This is a hard line to hold, a thin line to tread, which explains, in part, why Romantics tend toward the taciturn and melancholy. Joan Mitchell, for instance, in fine Romantic fashion, spent several decades slowly destroying herself with drink and pills and eruptions of violence toward the people she loved and her own canvases. During those years of torment and the production of some of the greatest paintings ever made, she read The Lord Chandos Letter. She understood it immediately and completely.
The art critic Kenneth Clark once wrote a book called The Romantic Rebellion: Romantic Versus Classic Art. It is a so-so book with a few deep insights. But I remember that Clark says somewhere in that book—I can’t be bothered to find the exact quote—something like the following: he says the Romantic would get rid of the medium altogether if she could. That’s to say, the true Romantic is always at least partially disgusted by what happens when the ephemera of an idea, feeling, notion, mood, whatever we want to call it, is concretized in paint, words, notes, marble. The final result is always both too much and not quite enough.
What does Hugo von Hofmannsthal reveal in The Lord Chandos Letter? Hofmannsthal/Chandos writes, “Everything seems to mean something, everything that exists, everything that I can remember, everything in the most muddled of my thoughts. Even my own heaviness, the usual dullness of my brain, seems to mean something: I feel a blissful and utterly eternal interplay in me and around me, and amid the to-and-fro there is nothing into which I cannot merge.” This feeling is so overwhelming that Lord Chandos feels there is no point in writing anymore, no point, maybe, in doing anything at all.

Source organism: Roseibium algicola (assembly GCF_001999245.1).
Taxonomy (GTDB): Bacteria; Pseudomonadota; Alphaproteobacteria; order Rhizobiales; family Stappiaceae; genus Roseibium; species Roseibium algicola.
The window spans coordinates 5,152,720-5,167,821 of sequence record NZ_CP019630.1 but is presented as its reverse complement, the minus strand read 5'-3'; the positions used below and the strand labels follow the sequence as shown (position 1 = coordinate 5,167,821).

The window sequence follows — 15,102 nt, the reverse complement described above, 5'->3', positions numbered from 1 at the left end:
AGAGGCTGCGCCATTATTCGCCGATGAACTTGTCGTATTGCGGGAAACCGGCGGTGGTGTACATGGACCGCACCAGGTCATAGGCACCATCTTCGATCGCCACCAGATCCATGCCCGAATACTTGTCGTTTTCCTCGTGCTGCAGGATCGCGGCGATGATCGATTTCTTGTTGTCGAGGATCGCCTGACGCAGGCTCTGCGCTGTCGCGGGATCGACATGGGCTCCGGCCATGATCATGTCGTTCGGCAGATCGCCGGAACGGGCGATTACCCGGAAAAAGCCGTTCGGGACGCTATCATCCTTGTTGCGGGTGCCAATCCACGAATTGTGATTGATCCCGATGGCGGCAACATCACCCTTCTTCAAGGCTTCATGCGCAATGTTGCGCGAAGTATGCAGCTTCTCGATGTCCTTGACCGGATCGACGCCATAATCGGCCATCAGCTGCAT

Even my own heaviness… it is those four words that hit me, somehow, hardest of all. The secret of being something and being nothing at all, at the very same time, the secret of this, the greatest of all secrets, is contained in those four words and in three passages in the writings of E. T. A. Hoffmann and in five, maybe six paintings by Joan Mitchell.
I leave you with this series of threads leading in several directions at once. I assure you that they all connect. The problem is that they connect in a place where words become less than useless. They connect in a place without place and in a thought that cannot be thought. Tacked above the corridor that leads down toward a closed doorway within the most hidden inner sanctum of Romanticism are the words of The Lord Chandos Letter.
Morgan Meis has a PhD in Philosophy and is a founding member of Flux Factory, an arts collective in New York. He has written for n+1, The Believer, Harper’s Magazine, The Virginia Quarterly Review and is a contributor at The New Yorker. He won the Whiting Award for non-fiction in 2013. Morgan is also an editor at 3 Quarks Daily, and a winner of a Creative Capital | Warhol Foundation Arts Writers grant. A book of Morgan’s selected essays can be found here. His new book from Slant is The Drunken Silenus. He can be reached at email@example.com.
image: Joan Mitchell, Rock Bottom, 1960-1961, courtesy of Wikimedia Commons